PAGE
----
>>Interviewer: He's not wrong there. He likes the the game dude channel on YouTube and he
thinks you're great and wants to know
>>Jonah Hill: Thanks.
>>Interviewer: would you ever do a video with the game dude? I'm not sure if the game dude
is also Burgers Taste Good. He may be asking on behalf of himself.
>>Jonah Hill: Oh, really? I don't know what the game dude is, but burgers do taste good
and I wish him the best in his hamburger consumption and life.
>>Interviewer: Excellent. So Brugger Chick from Seoul in Korea asked what are your favorite
movies, both of your own and just in general?
>>Jonah Hill: Oh, OK. My favorite movies, I mean I'm, I'm a big cinephile. Some of my
favorite movies of all time. My favorite movie is Goodfellas, that's my favorite movie. Rushmore,
Election, Big Lebowski, Groundhog Day, Midnight Cowboy, Tootsie, The Graduate, I mean, all
Paul Thomas Anderson's movies, Adaptation. I mean I could go on for a long time and I
won't bore you guys, but I guess some of my favorite movies of my own is a very egomaniacal
question to answer and self-centered question to answer, but I guess the ones I'm most proud
of, you know I'm really proud of all of them, but I guess if I was like going to a space,
country, or like a different planet or something and I had to say like here's like what I did,
I would probably give them Superbad and Cyrus and Moneyball.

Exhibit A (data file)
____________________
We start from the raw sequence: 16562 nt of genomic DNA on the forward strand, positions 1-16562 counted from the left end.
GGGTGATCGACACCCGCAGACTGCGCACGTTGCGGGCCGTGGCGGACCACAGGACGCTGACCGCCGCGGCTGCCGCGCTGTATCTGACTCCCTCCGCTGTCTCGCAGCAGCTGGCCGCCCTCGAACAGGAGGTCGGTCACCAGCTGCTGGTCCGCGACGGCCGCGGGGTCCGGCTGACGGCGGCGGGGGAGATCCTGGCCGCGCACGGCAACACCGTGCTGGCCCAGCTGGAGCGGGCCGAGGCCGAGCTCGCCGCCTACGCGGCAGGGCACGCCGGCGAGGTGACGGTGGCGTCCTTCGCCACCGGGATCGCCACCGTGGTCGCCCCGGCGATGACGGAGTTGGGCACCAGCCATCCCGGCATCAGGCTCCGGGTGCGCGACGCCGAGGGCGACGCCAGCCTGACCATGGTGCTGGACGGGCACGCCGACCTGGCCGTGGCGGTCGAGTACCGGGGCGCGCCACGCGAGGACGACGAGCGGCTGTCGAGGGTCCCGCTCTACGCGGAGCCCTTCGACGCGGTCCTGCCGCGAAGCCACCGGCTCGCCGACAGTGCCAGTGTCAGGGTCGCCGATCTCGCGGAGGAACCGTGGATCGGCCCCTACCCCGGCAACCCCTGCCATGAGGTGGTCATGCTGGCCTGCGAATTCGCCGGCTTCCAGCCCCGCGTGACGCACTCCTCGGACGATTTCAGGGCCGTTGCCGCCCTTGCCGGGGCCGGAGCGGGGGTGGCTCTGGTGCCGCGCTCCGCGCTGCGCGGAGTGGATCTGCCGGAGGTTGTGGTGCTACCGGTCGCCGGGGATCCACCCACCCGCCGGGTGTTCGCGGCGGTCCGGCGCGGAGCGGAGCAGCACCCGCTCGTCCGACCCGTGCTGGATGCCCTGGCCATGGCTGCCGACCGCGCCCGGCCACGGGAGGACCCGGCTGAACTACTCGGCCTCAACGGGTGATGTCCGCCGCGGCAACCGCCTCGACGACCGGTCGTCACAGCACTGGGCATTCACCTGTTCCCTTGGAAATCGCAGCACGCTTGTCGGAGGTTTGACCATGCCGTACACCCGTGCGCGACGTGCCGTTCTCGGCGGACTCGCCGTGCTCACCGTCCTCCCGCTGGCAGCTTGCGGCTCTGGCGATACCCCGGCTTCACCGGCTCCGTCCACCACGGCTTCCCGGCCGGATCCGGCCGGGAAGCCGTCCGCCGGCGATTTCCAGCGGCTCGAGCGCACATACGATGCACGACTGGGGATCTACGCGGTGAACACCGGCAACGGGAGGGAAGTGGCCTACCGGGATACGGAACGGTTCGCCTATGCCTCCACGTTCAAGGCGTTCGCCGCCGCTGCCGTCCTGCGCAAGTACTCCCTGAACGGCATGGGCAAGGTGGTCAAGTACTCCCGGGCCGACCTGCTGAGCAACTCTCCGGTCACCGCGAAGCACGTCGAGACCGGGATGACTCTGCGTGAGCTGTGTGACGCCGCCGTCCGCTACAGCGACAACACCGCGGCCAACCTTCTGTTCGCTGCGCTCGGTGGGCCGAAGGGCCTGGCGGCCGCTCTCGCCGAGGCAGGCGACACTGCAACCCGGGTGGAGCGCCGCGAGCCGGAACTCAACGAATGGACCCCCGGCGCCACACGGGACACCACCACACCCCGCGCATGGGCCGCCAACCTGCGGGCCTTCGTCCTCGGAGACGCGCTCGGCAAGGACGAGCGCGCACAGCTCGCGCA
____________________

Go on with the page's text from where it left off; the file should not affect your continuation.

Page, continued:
>>Jonah Hill: Yeah. And my one scene in 40-Year-Old Virgin 'cause I really liked that e-bay store
guy. I always wondered what happened to that guy.
>>Interviewer: Excellent. I was gonna ask you, though, there is a Superbad question
>>Jonah Hill: He's wearing those boots, somewhere.
>>Interviewer: Where do you think the characters from Superbad are now?
>>Jonah Hill: I, well we always talked about that like if we-, if there was ever gonna
be another one, and I think the, well, Seth and Evan wrote that and I guess it's Seth,
so maybe that guy is Seth now. But we always talked about it like my character would be
living a depressing life in that same town and Michael's character [chuckles] would be
like working here, successful and happy and my guy would still be like at home living
with his parents. So that's why we didn't make another one, because we felt it would
be more depressing. [laughing]
>>Interviewer: So Ryan Sescomb from Boomer in Texas asks, Jonah, you lost some weight
recently. What was the hardest thing to give up and any advice for anybody else?
>>Jonah Hill: Well, the hardest thing to give up would be burgers, 'cause they taste good.
And any advice? I don't know. It's just like anything you're gonna do, like you know when
I wanted to become an actor and start making movies, it was the same kind of determination,
the same kind of thing where you're like, you make a decision and you're like I know
this is gonna be difficult, I know it's not gonna be the easiest thing in the world, but
I'm determined to do it and I really care, I'm really caring about this decision. So
you just make it a priority and, and you know when anyone's starting out in any business
or any sort of life endeavor or any sort of relationship, you're, you're, you're starting
out with the intention to go all the way and to me it was just a decision and I just made
a commitment to sticking to it.
>>Jonah Hill: Yeah.
>>Jonah Hill: Except for all the hummus I just ate backstage which was
>>Interviewer: Delicious and healthy.